Throughout the extensive air-to-air combat missions of WWII, no one can dispute the last – and most unique dogfight of the war. The fight ensued on April 12, 1945 as two Americans in a low-flying piper (an L-4 Grasshopper) spotted an enemy piper during a routine scouting mission near Berlin. The enemy aircraft was a German Fieseler Storch.
The two aircraft were not prepared for fighting. However, the Americans – pilot and co-pilot Lt. Duane Francis and Lt. Bill Martin – took advantage of their air position above the Germans, opened their doors and used their service revolvers (.45 caliber pistols) to begin firing on the enemy piper below. As the German aircraft maneuvered to evade enemy fire, one of its wings touched the ground and caused them to crash. The L-4 Grasshopper proceeded to land safely close-by, captured the Germans and provided first-aid.
This is the only known WWII aircraft to be taken down using only pistols.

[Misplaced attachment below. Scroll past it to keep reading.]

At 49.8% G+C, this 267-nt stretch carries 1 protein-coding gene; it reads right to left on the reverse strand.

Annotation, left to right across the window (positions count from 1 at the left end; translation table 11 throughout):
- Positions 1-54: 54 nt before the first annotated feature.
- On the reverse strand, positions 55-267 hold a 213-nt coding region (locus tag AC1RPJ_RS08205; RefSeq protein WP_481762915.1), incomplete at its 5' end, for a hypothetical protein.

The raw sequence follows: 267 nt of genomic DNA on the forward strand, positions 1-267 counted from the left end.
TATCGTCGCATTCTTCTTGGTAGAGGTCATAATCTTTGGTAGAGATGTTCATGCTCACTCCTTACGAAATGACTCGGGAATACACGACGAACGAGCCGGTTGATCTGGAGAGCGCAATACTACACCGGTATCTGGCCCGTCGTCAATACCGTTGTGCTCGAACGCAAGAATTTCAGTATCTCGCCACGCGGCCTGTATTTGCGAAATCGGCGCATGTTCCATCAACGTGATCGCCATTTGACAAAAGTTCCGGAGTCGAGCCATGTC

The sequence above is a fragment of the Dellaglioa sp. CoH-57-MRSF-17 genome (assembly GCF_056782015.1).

The Storch Rescues Mussolini
Another World War II role for which the Fieseler Storch is remembered is the rescue of Benito Mussolini. When ousted Italian dictator Mussolini was stranded on a mountaintop, surrounded by Italian troops, paratroopers were sent in to secure the mountaintop. However, once this was accomplished, an evacuation plan was needed. A helicopter was originally sent, but broke down en route. The Fieseler Storch was sent. Despite minimal space available for landing and take off, it successfully completed the mission.
The Germans used the Storch in every front throughout the European and the North African theater operations. A number of these aircrafts were captured during the war and used by various military Allied leaders as personal aircraft. Throughout WWII, the British managed to capture a total of 145 and gave 64 of them to the French.
However, despite its extensive use and history throughout WWII, the Fieseler Storch will always be remembered for its role in the last (and most unique) dogfight of WWII.